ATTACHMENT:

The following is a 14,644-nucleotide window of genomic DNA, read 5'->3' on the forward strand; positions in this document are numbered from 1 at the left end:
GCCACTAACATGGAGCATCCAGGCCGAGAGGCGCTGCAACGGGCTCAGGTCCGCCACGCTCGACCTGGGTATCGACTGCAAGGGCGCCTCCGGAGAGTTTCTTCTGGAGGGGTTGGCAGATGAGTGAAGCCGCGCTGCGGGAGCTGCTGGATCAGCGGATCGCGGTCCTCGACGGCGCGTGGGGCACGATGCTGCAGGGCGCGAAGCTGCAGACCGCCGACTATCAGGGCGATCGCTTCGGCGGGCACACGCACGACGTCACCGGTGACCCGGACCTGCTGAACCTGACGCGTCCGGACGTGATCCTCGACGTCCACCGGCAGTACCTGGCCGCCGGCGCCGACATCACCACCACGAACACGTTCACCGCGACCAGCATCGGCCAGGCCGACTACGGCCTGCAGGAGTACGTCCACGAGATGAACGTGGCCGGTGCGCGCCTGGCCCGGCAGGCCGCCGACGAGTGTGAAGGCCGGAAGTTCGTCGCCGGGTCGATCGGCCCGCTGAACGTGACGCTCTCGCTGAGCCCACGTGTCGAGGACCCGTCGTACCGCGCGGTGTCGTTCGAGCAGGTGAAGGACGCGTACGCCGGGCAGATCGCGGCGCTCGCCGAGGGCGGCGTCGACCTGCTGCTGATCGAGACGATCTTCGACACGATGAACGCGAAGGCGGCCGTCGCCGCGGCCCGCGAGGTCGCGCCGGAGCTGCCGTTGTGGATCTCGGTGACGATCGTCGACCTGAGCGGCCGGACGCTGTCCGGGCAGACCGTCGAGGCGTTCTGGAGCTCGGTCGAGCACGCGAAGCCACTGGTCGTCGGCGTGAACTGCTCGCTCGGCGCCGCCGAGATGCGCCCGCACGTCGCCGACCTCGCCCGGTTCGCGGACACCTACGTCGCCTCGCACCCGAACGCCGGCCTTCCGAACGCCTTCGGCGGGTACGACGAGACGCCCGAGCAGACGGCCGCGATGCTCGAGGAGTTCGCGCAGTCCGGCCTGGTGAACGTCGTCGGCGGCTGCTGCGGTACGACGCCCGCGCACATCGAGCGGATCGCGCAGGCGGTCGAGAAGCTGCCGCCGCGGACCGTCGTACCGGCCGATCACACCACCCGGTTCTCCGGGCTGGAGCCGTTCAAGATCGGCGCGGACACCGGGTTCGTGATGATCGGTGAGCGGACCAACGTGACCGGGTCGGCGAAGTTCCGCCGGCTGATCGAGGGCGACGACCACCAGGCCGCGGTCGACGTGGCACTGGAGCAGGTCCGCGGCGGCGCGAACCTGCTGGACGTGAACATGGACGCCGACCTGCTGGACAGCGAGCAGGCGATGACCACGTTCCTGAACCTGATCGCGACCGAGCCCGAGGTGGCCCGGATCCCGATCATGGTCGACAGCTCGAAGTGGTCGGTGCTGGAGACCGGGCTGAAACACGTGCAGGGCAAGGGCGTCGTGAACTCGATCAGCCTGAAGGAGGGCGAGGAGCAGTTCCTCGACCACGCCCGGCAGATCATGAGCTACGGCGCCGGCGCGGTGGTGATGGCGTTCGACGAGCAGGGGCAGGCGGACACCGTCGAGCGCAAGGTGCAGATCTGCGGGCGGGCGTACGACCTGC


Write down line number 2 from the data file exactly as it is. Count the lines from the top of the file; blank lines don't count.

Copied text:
GCCACTAACATGGAGCATCCAGGCCGAGAGGCGCTGCAACGGGCTCAGGTCCGCCACGCTCGACCTGGGTATCGACTGCAAGGGCGCCTCCGGAGAGTTTCTTCTGGAGGGGTTGGCAGATGAGTGAAGCCGCGCTGCGGGAGCTGCTGGATCAGCGGATCGCGGTCCTCGACGGCGCGTGGGGCACGATGCTGCAGGGCGCGAAGCTGCAGACCGCCGACTATCAGGGCGATCGCTTCGGCGGGCACACGCACGACGTCACCGGTGACCCGGACCTGCTGAACCTGACGCGTCCGGACGTGATCCTCGACGTCCACCGGCAGTACCTGGCCGCCGGCGCCGACATCACCACCACGAACACGTTCACCGCGACCAGCATCGGCCAGGCCGACTACGGCCTGCAGGAGTACGTCCACGAGATGAACGTGGCCGGTGCGCGCCTGGCCCGGCAGGCCGCCGACGAGTGTGAAGGCCGGAAGTTCGTCGCCGGGTCGATCGGCCCGCTGAACGTGACGCTCTCGCTGAGCCCACGTGTCGAGGACCCGTCGTACCGCGCGGTGTCGTTCGAGCAGGTGAAGGACGCGTACGCCGGGCAGATCGCGGCGCTCGCCGAGGGCGGCGTCGACCTGCTGCTGATCGAGACGATCTTCGACACGATGAACGCGAAGGCGGCCGTCGCCGCGGCCCGCGAGGTCGCGCCGGAGCTGCCGTTGTGGATCTCGGTGACGATCGTCGACCTGAGCGGCCGGACGCTGTCCGGGCAGACCGTCGAGGCGTTCTGGAGCTCGGTCGAGCACGCGAAGCCACTGGTCGTCGGCGTGAACTGCTCGCTCGGCGCCGCCGAGATGCGCCCGCACGTCGCCGACCTCGCCCGGTTCGCGGACACCTACGTCGCCTCGCACCCGAACGCCGGCCTTCCGAACGCCTTCGGCGGGTACGACGAGACGCCCGAGCAGACGGCCGCGATGCTCGAGGAGTTCGCGCAGTCCGGCCTGGTGAACGTCGTCGGCGGCTGCTGCGGTACGACGCCCGCGCACATCGAGCGGATCGCGCAGGCGGTCGAGAAGCTGCCGCCGCGGACCGTCGTACCGGCCGATCACACCACCCGGTTCTCCGGGCTGGAGCCGTTCAAGATCGGCGCGGACACCGGGTTCGTGATGATCGGTGAGCGGACCAACGTGACCGGGTCGGCGAAGTTCCGCCGGCTGATCGAGGGCGACGACCACCAGGCCGCGGTCGACGTGGCACTGGAGCAGGTCCGCGGCGGCGCGAACCTGCTGGACGTGAACATGGACGCCGACCTGCTGGACAGCGAGCAGGCGATGACCACGTTCCTGAACCTGATCGCGACCGAGCCCGAGGTGGCCCGGATCCCGATCATGGTCGACAGCTCGAAGTGGTCGGTGCTGGAGACCGGGCTGAAACACGTGCAGGGCAAGGGCGTCGTGAACTCGATCAGCCTGAAGGAGGGCGAGGAGCAGTTCCTCGACCACGCCCGGCAGATCATGAGCTACGGCGCCGGCGCGGTGGTGATGGCGTTCGACGAGCAGGGGCAGGCGGACACCGTCGAGCGCAAGGTGCAGATCTGCGGGCGGGCGTACGACCTGC